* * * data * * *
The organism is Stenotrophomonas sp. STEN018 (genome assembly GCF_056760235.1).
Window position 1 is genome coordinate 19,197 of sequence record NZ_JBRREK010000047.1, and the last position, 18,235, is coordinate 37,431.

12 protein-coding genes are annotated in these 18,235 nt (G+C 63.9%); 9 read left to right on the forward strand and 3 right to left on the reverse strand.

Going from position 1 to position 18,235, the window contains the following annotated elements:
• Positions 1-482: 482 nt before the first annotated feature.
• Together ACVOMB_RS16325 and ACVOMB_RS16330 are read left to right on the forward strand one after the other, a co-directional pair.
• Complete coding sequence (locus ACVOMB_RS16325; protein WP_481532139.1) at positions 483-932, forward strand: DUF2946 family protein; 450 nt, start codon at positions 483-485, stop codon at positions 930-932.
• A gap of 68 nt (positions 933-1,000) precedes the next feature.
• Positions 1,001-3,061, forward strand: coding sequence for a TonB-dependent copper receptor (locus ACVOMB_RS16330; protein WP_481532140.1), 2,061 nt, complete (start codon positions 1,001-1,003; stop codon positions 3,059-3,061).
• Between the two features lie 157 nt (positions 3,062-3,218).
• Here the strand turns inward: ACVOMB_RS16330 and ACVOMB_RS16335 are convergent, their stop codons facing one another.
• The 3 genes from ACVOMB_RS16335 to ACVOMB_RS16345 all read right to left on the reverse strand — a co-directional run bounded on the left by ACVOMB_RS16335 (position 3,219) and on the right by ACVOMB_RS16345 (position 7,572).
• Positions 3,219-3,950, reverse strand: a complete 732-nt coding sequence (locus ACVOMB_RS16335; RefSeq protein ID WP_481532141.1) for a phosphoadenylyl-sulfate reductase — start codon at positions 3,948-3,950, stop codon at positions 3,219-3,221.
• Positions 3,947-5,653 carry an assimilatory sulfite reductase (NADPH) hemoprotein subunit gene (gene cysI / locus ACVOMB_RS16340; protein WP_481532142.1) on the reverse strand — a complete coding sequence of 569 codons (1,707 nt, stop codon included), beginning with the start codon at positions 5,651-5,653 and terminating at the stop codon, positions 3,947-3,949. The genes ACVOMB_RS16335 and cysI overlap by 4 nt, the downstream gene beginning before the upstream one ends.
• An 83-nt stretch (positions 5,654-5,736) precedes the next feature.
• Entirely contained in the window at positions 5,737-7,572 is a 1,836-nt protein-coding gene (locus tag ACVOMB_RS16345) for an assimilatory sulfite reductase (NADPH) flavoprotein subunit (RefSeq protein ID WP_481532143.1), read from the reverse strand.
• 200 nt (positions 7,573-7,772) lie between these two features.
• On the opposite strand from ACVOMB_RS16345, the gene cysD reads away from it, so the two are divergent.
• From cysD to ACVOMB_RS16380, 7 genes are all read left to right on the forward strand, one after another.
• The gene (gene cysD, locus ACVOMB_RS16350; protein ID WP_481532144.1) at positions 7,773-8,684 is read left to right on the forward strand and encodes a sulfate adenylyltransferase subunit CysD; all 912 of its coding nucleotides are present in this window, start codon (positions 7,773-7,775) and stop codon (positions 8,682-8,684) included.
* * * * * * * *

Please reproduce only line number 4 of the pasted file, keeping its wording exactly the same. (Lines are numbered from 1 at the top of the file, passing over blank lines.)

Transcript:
Going from position 1 to position 18,235, the window contains the following annotated elements: